England in SA

Boucher extends world ticket

2010-01-16 22:05
Mark Boucher (File)
Comment: Rob Houwing, Sport24 chief writer

Cape Town – India next, then West Indies … and who knows how many more Test series Mark Boucher is still assured of involvement in after that, even at the ripe of old age of 33 and after 130 appearances for South Africa?

At a pleasingly near-full Wanderers on Saturday, the veteran wicketkeeper was more responsible than any of his equally pumped-up team-mates for tightening the noose around England’s necks in the do-or-die fourth Test.

The Proteas’ sharp-edged pace attack ripped out three of the tourists’ second-innings batsmen in a stop-start final session of the third day, leaving them a precarious 195 runs in arrears with seven wickets intact.

But before that Boucher had led the way with 95 from his now-customary No 7 spot as the hosts piled on demoralising first-knock runs to assure heavy superiority of 243 before Graeme Smith’s declaration.

The context of Boucher’s arrival at the crease, on an unrelentingly spicy track, needs to be considered: South Africa had lost three morning wickets for the addition of only 20 runs and England, suddenly, had a real opportunity to haul themselves meaningfully back into the match – they were trailing by 55, no train smash at that point, and the risk existed that they might run through the tail.

But Boucher, as we know, is the feisty buffer between the specialist batting and those tail-enders, and it wasn’t long at all before he, importantly aided by AB de Villiers in a stand of 120 in some 30 overs, had shifted the momentum right back the Proteas’ way.

He has been playing more fluently and productively in this series than several of the blue-chip men above him – including De Villiers, who retained his slightly hot-and-cold reputation this summer by having moments of extremely good fortune en route to his own half-century.

And as he closed in on what would have been a sixth career century, Boucher found a new, willing ally in debutant Ryan McLaren, whose unbeaten 33 included some deft play square on the leg side and one positively Graeme Pollock-like off-drive against James Anderson.

It is not Boucher’s penchant – and it is probably down to his renowned temperament and positivity – to get out in the so-called nervous nineties.

Until Saturday, it had happened to him only once before in his 185 Test knocks: when he notched 92 against Sri Lanka at Newlands in January 2001.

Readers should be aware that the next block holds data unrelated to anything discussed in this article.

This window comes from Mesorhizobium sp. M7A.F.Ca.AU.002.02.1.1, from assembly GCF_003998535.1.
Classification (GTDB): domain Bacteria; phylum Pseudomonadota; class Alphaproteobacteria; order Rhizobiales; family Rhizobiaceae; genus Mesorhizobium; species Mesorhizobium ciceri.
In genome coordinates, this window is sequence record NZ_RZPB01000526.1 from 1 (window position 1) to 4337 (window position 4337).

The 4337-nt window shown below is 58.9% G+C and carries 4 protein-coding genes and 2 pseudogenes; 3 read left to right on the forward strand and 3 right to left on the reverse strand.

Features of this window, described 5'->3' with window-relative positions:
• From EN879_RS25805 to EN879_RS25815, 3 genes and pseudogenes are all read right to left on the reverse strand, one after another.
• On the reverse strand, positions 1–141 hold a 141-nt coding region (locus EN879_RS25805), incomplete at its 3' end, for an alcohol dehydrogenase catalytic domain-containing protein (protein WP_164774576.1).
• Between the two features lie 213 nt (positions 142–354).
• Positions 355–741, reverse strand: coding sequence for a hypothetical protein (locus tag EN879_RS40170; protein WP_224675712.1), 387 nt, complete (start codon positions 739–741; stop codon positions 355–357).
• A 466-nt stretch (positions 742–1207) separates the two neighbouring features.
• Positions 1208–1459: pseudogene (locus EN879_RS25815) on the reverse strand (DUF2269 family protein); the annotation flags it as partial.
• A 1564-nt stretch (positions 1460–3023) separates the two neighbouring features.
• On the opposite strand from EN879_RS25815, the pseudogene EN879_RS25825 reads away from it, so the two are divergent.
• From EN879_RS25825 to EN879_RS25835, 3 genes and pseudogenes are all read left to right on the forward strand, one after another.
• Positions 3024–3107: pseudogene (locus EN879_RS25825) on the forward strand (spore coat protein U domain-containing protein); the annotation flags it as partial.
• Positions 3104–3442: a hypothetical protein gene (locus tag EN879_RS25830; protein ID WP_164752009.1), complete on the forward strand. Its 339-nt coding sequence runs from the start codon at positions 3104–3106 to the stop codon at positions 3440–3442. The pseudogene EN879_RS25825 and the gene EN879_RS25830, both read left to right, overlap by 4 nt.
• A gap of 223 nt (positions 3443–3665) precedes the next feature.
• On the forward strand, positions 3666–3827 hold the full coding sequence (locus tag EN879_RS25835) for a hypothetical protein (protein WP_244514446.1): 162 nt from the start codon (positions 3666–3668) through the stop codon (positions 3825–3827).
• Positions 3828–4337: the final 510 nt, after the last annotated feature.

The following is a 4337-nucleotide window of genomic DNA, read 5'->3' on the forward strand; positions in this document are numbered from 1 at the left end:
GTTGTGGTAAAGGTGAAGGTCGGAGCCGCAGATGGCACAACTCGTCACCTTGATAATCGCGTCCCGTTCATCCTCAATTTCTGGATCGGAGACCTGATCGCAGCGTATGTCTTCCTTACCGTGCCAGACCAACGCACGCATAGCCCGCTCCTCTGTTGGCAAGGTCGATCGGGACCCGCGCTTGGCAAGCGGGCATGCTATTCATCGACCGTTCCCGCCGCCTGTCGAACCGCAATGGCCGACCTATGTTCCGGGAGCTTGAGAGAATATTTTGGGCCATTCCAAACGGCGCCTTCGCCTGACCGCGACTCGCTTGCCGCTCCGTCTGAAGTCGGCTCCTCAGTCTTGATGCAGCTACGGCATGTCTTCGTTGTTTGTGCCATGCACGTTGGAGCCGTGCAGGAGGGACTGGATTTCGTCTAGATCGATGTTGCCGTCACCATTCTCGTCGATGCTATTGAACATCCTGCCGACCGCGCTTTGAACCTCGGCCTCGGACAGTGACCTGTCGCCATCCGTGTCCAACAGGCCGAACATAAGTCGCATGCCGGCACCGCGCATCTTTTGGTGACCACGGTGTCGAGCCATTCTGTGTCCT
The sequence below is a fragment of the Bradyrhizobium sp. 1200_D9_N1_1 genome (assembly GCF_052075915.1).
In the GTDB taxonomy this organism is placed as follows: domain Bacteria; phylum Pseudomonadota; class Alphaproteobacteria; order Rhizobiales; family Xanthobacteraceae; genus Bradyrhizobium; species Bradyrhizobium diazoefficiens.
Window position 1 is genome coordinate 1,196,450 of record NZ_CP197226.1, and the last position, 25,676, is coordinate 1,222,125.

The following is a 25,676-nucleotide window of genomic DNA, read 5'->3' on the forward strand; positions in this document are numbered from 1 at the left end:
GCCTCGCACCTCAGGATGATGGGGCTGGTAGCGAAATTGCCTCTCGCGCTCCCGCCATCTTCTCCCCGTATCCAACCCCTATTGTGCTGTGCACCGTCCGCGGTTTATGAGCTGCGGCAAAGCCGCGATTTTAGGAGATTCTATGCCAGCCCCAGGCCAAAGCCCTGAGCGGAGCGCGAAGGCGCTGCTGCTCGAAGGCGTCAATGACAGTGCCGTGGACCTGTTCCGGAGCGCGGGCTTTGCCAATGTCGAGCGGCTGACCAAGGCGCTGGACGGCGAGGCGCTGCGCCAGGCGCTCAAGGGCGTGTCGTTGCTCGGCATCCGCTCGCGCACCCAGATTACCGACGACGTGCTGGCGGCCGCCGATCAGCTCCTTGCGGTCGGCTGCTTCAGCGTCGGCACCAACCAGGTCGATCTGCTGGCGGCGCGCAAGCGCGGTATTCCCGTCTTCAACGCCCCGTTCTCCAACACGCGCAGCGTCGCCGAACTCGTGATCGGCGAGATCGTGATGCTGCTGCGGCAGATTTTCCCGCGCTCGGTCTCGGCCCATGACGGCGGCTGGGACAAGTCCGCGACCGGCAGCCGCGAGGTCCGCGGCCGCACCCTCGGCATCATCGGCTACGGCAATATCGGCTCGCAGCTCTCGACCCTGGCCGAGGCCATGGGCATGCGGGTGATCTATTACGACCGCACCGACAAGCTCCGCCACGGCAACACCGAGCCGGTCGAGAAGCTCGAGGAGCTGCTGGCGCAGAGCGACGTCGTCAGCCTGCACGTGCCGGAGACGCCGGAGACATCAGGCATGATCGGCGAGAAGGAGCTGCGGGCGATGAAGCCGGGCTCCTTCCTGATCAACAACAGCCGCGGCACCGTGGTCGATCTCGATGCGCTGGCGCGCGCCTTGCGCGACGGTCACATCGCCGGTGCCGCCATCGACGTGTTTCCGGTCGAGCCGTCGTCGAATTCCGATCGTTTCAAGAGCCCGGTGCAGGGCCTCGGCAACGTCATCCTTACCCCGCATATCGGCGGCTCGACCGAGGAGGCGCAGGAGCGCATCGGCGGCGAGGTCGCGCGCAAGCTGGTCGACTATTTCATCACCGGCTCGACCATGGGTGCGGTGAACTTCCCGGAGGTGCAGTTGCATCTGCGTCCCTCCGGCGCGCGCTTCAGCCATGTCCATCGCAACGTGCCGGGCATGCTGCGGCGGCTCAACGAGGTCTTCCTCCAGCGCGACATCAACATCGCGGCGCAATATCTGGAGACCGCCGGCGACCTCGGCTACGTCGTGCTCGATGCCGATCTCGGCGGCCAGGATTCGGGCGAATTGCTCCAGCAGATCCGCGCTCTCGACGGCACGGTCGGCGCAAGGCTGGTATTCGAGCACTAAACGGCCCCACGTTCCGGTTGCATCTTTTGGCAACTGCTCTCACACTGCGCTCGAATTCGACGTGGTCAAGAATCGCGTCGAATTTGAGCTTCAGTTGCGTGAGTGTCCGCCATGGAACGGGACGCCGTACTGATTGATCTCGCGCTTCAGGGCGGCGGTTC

So it came as a minor surprise when he holed out on the fine-leg fence to a looping sweep against Graeme Swann, five runs shy of three figures. He was not personally amused, ruffling some foliage with his bat in front of the South African dressing room as he exited.

But Boucher’s series job with the blade – not to mention his ever-reliable service at his main trade – is pretty certainly done, and with lofty results for him.

As things stand, he is third only to the kingpin duo of Smith and Jacques Kallis in weight of series runs (341) and second on the podium to the former for average (56.83). He cannot be said to have “duffed it” with the bat in any of the four Tests.

It has been the perfect retort to those – and many of us drift in that direction occasionally, I concede -- who feel he is potentially dispensable because his career average (now on 30.85 and inching upward again) is slightly below what you expect of most Test ‘keepers operating around No 7 these days.

He is certainly a gutsy, thick-skinned little limpet in terms of lifting his game whenever detractors crank up their volume buttons markedly, and making it almost impossible to axe him.

There are some more vexing batting issues in this South African team at present than Mark Verdon Boucher, that is for sure, so his continued passage to exotic places over the next few months is a fait accompli.

On the road to his bulky contribution at the Wanderers, Boucher enjoyed the distinction of reaching 5000 Test runs, only the second Test gloveman to achieve that after Australia’s mercurial Adam Gilchrist, who remains more than 500 runs clear at the top of the ladder (5570) although Boucher is a clear and very present threat to that pinnacle.

Say what you like about the retired Gilchrist’s significantly superior average of 47.60: 5000 runs is a distinguished landmark, full-stop, for men more used to bending, diving and scrambling behind the stumps for hours at a time.

At least Boucher did not miss out on the landmark of achieving a century against these particular opponents – he has been there and done that, at Kingsmead in December 1999 when his 108 was a key support role to Gary Kirsten’s record, stonewall 275 as South Africa batted 209 overs in their second innings to save that match.

The chips were not nearly so “down” for the Proteas on Saturday, of course, although Boucher’s timing of this particular innings was worth gold in its own right.

England are in a position where only their own remarkably resilient equivalent to Kirsten, or further generous help from the elements, seems a route to survival …

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